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Sachin Patil

Sachin

Free Software developer & Emacser

Network utilities

Published on Mar 24, 2012 by Sachin.

Few network configuration which can be performed using CLI, this post covers examples with syntax.

(Updated on Jun 04, 2019)

Note: You must be root or sudo user to run following commands. ifconfig has been deprecated in favor of ip

Assign IP address

Syntax

1: ifconfig <INTERFACE> <IP-ADDRESS> netmask <NETMASK>
2: # or
3: ip addr add <IP-ADDRESS/CIDR> dev <INTERFACE>

Example

1: ifconfig eth0 192.168.1.11 netmask 255.255.255.0
2: # or
3: ip addr add 192.168.1.11/24 dev eth0

Add gateway/route

Syntax

1: route add default gw <GATEWAY-IP> <INTERFACE>
2: # or
3: ip route add default via <GATEWAY-IP> dev <INTERFACE>

Example

1: route add default gw 192.168.1.1 eth0
2: # or
3: ip route add default via 192.168.1.1 dev eth0

Temporary spoof MAC address

Syntax

1: ip link set down dev DEVICE_NAME
2: ip link set dev DEVICE_NAME address AA:BB:CC:DD:EE:FF
3: ip link set up dev DEVICE_NAME

Example

1: ip link set down dev enp0s21
2: ip link set dev enp0s21 address AA:BB:CC:DD:EE:FF
3: ip link set up dev enp0s21

Set DNS address

Optionally DNS can be entered in the file /etc/resolv.conf in following format

1: # /etc/resolv.conf
2: nameserver 8.8.8.8
3: nameserver 8.8.4.4

All the above changes will be temporary(unless you reboot the system)

Additional scenario

  • You want 10.10.10.x address space to bypass default gateway of the network. You can reach network range of 10.10.10.0/24 via 192.168.1.11 on device eth0

    ip route add 10.10.10.0/24 via 192.168.1.11 dev eth0
    
  • Make routes persistent(on Fedora/RHEL)

    Add following entry into the file /etc/sysconfig/network-scripts/route-DEVICE_NAME

    10.10.10.0/24 via 192.168.1.11 dev DEVICE_NAME
    

CLI to control NetworkManager

Check overall status

nmcli general status

Show all connections

nmcli connection

Show details for specific connection

Syntax

nmcli connection show <GENERAL.NAME>

Example

nmcli connection show my-dsl-conn

Connect using connection name

Syntax

nmcli connection up <GENERAL.NAME>

Example

nmcli connection up my-dsl-conn

SSH: Secure shell

SOCKS proxy

ssh -N -D 1080 user@server

where

-N: Do not execute remote commands

-D: [bind address:]port (port in the above example)

Local port forwarding

Forward all the requests from local port to remote port via remote-server.

Example:

ssh -L 8000:blocked-domain.com:80 user@remote-server

In the above example the website blocked-domain.com is not accessible from local machine(may be because it is blocked) but it can be accessed from remote-server. We create an SSH tunnel to remote-server and forward all the request from local port 8000 to port 80 of blocked-domain.com via remote-server. Once the connection is established, the blocked-domain.com can be accessed from local machine on port 8000(localhost:8000). The domain blocked-domain.com hence assumes that all the requests are coming from remote-server.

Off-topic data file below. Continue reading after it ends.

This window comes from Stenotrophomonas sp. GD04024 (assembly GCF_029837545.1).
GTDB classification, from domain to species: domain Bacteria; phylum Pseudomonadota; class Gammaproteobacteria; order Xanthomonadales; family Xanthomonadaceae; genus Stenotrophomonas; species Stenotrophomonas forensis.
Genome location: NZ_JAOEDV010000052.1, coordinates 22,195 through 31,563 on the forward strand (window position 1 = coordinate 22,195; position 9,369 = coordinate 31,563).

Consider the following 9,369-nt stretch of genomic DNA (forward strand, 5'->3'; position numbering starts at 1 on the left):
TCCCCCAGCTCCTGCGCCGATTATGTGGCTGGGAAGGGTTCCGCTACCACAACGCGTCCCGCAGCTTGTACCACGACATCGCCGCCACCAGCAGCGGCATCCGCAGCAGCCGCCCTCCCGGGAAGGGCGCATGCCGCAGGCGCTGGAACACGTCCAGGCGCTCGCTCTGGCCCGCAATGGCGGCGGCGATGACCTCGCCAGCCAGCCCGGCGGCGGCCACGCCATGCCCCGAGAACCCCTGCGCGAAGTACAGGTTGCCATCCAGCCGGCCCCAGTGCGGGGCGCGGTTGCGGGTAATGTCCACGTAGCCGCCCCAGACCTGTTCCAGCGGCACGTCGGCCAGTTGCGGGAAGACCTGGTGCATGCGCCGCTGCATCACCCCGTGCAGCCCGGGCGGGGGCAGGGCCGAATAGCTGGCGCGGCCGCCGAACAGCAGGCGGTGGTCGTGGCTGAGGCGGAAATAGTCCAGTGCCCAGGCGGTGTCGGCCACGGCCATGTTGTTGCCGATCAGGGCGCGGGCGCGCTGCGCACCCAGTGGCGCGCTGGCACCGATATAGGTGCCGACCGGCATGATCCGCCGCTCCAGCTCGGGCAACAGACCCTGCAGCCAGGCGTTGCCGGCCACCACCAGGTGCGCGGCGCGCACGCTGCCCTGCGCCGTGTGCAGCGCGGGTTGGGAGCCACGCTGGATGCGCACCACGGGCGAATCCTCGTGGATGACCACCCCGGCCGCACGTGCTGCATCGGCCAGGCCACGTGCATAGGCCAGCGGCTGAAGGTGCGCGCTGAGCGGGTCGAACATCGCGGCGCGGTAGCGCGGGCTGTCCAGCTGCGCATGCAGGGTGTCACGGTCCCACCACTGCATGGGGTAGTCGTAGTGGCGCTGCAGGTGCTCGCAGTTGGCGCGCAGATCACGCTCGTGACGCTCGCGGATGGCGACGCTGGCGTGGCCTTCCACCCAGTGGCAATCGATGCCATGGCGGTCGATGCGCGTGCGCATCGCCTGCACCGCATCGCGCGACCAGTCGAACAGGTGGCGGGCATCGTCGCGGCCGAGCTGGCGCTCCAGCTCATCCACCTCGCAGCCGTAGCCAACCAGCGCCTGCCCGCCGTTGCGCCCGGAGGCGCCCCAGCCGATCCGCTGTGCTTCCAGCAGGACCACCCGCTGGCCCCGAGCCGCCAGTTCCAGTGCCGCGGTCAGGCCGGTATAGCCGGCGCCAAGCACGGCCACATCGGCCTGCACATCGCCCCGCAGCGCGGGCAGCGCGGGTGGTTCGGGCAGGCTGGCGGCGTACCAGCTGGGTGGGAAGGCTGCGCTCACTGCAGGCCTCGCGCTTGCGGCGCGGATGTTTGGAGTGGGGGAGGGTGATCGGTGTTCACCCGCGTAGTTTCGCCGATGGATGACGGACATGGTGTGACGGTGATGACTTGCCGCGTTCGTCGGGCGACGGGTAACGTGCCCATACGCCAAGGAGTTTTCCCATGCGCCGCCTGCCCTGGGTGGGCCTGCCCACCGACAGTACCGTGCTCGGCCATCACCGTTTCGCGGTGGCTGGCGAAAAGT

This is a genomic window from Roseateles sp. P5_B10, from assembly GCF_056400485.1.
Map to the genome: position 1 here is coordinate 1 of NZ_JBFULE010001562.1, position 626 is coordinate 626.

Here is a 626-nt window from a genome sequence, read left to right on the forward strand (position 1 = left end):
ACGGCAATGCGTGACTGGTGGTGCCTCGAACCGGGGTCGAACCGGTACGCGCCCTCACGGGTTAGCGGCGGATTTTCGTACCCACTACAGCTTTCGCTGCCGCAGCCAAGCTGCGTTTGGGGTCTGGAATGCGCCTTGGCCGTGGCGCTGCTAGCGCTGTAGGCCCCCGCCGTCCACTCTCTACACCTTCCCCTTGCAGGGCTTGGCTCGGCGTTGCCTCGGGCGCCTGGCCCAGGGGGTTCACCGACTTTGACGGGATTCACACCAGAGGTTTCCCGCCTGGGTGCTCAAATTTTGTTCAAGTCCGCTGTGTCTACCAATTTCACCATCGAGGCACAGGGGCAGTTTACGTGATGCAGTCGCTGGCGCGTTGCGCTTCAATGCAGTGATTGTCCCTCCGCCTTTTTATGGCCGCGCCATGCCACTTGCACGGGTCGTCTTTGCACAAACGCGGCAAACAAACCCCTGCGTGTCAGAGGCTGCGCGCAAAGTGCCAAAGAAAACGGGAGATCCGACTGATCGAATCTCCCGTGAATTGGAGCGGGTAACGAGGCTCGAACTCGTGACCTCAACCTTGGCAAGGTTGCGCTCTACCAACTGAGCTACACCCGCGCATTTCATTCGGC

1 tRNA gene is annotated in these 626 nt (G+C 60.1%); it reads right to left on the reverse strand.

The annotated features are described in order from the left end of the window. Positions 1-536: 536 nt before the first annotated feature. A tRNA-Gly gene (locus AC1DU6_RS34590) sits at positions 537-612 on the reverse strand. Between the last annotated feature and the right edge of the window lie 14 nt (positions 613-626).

Syntax:

ssh -L <LOCAL_PORT>:<REMOTE_HOST>:<REMOTE_PORT> user@remote-server

Another example of forwarding local port is found in the manpage of ssh:

When encrypting communication between an IRC client and server, even though the IRC server does not directly support encrypted communications. This works as follows: the user connects to the remote host using ssh, specifying a port to be used to forward connections to the remote server. After that it is possible to start the service which is to be encrypted on the client machine, connecting to the same local port, and ssh will encrypt and forward the connection.

The following example tunnels an IRC session from client machine “127.0.0.1” (localhost) to remote server “server.example.com”:

ssh -f -L 1234:localhost:6667 server.example.com sleep 10
irc -c '#users' -p 1234 pinky 127.0.0.1

This tunnels a connection to IRC server server.example.com“, joining channel ”#users“, nickname ”pinky“, using port 1234. It doesn’t matter which port is used, as long as it’s greater than 1023 (remember, only root can open sockets on privileged ports) and doesn’t conflict with any ports already in use. The connection is forwarded to port 6667 on the remote server, since that’s the standard port for IRC services.

The -f option backgrounds ssh and the remote command sleep 10 is specified to allow an amount of time (10 seconds, in the example) to start the service which is to be tunnelled. If no connections are made within the time specified, ssh will exit.

Remote port forwarding

Forward all requests from the remote port to local port.

Example:

ssh -R 8000:localhost:3000 user@remote-server.com

In the above example assume that we are developing a website and we test it locally on port 3000(localhost:3000), but if we want to showcase or demonstrate the website to the public, we create a remote tunnel to remote-server.com and forward all traffic from remote-server.com:8000 to localhost:3000. Any one accessing remote-server.com:8000 will be able to access the website.

Syntax:

ssh -R <REMOTE_PORT>:localhost:<LOCAL_PORT> user@remote-server.com